Tuesday, 2 December 2008

The Final Message of the Synod on the Word of God

For the season of Advent, I am preparing a series of four allocutios on the Final Message of the October Synod of Bishops for the Legion of Mary praesidium in the parish. Herewith, my notes for the first of these allocutios.

1. Introduction

Advent as “coming”: so we look forward to the coming of Jesus - forward (the second coming, so we are encouraged to be “awake”), backwards (the coming of Jesus as God-made-man at Bethlehem, that we will celebrate at Christmas).

“The Word of God” as advent: the phrase has a specific reference to the Scriptures, but this is not exclusive - it refers to Jesus Christ himself (typically in a phrase like “The Word made flesh”), and to any other way in which God speaks or communicates himself to mankind (perhaps typically in the word addressed to the prophets); it reaches back to creation (which can be seen as the first moment of God’s coming, advent).[1]

The Final Message of the Synod has sections devoted to Creation and Salvation History, the person of Jesus Christ, the Church, and (the longest section) the place of Scripture in the world today.

Methodology of the Final Message: rich in use of texts from the Scriptures to support a vision of the “Word of God” that is not limited to just the written word of the pages of the books of the Bible.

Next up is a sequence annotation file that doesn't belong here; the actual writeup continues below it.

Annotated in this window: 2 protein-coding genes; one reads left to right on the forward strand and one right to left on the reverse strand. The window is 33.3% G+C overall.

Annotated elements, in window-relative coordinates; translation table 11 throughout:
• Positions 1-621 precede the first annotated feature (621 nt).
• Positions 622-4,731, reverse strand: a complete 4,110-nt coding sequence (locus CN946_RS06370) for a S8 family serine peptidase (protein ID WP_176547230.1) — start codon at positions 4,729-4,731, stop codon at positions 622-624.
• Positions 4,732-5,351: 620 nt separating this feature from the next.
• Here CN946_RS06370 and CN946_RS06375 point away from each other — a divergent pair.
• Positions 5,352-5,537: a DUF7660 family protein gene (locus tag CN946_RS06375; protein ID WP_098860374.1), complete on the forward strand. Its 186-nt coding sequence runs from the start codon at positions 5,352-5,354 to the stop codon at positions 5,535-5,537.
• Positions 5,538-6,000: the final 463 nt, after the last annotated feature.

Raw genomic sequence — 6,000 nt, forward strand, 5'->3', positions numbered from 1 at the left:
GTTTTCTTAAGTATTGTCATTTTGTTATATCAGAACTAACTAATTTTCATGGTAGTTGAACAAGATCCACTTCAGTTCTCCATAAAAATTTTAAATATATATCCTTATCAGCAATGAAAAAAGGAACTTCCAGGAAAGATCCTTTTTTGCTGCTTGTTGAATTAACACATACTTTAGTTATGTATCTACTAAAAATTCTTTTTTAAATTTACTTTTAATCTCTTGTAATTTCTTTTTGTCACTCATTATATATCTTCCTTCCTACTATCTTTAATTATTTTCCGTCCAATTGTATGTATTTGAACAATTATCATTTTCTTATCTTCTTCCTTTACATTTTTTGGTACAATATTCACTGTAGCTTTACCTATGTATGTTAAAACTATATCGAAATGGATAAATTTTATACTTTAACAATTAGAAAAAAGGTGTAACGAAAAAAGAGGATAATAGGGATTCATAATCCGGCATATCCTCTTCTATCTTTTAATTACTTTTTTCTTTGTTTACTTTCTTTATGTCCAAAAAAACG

2. Vatican II: Dei Verbum

God, who through the Word creates all things (see John 1:3) and keeps them in existence, gives men an enduring witness to Himself in created realities (see Rom. 1:19-20). Planning to make known the way of heavenly salvation, He went further and from the start manifested Himself to our first parents. Then after their fall His promise of redemption aroused in them the hope of being saved (see Gen. 3:15) and from that time on He ceaselessly kept the human race in His care, to give eternal life to those who perseveringly do good in search of salvation (see Rom. 2:6-7). Then, at the time He had appointed He called Abraham in order to make of him a great nation (see Gen. 12:2). Through the patriarchs, and after them through Moses and the prophets, He taught this people to acknowledge Himself the one living and true God, provident father and just judge, and to wait for the Savior promised by Him, and in this manner prepared the way for the Gospel down through the centuries.

Then, after speaking in many and varied ways through the prophets, "now at last in these days God has spoken to us in His Son" (Heb. 1:1-2). For He sent His Son, the eternal Word, who enlightens all men, so that He might dwell among men and tell them of the innermost being of God (see John 1:1-18). Jesus Christ, therefore, the Word made flesh, was sent as "a man to men." (3) He "speaks the words of God" (John 3;34), and completes the work of salvation which His Father gave Him to do (see John 5:36; John 17:4). To see Jesus is to see His Father (John 14:9). For this reason Jesus perfected revelation by fulfilling it through his whole work of making Himself present and manifesting Himself: through His words and deeds, His signs and wonders, but especially through His death and glorious resurrection from the dead and final sending of the Spirit of truth. Moreover He confirmed with divine testimony what revelation proclaimed, that God is with us to free us from the darkness of sin and death, and to raise us up to life eternal.